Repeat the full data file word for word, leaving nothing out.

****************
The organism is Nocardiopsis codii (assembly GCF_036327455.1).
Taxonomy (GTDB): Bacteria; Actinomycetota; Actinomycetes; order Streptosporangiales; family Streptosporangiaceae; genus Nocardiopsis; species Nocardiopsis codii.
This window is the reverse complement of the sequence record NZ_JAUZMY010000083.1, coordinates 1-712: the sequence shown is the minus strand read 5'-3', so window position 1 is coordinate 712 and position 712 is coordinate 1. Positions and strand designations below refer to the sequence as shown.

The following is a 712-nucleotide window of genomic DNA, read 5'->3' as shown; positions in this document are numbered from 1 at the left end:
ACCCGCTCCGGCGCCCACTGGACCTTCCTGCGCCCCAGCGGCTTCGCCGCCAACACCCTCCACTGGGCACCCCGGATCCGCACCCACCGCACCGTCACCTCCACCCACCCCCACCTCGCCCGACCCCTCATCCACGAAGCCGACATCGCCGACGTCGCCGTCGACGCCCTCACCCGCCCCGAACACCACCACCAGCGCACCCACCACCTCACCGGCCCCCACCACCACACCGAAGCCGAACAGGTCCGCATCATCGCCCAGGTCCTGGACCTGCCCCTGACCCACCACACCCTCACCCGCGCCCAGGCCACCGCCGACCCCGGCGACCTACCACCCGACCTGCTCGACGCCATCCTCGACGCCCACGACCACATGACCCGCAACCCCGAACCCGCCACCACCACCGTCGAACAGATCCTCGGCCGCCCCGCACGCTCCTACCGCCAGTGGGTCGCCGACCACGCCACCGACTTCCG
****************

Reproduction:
The organism is Nocardiopsis codii (assembly GCF_036327455.1).
Taxonomy (GTDB): Bacteria; Actinomycetota; Actinomycetes; order Streptosporangiales; family Streptosporangiaceae; genus Nocardiopsis; species Nocardiopsis codii.
This window is the reverse complement of the sequence record NZ_JAUZMY010000083.1, coordinates 1-712: the sequence shown is the minus strand read 5'-3', so window position 1 is coordinate 712 and position 712 is coordinate 1. Positions and strand designations below refer to the sequence as shown.

The following is a 712-nucleotide window of genomic DNA, read 5'->3' as shown; positions in this document are numbered from 1 at the left end:
ACCCGCTCCGGCGCCCACTGGACCTTCCTGCGCCCCAGCGGCTTCGCCGCCAACACCCTCCACTGGGCACCCCGGATCCGCACCCACCGCACCGTCACCTCCACCCACCCCCACCTCGCCCGACCCCTCATCCACGAAGCCGACATCGCCGACGTCGCCGTCGACGCCCTCACCCGCCCCGAACACCACCACCAGCGCACCCACCACCTCACCGGCCCCCACCACCACACCGAAGCCGAACAGGTCCGCATCATCGCCCAGGTCCTGGACCTGCCCCTGACCCACCACACCCTCACCCGCGCCCAGGCCACCGCCGACCCCGGCGACCTACCACCCGACCTGCTCGACGCCATCCTCGACGCCCACGACCACATGACCCGCAACCCCGAACCCGCCACCACCACCGTCGAACAGATCCTCGGCCGCCCCGCACGCTCCTACCGCCAGTGGGTCGCCGACCACGCCACCGACTTCCG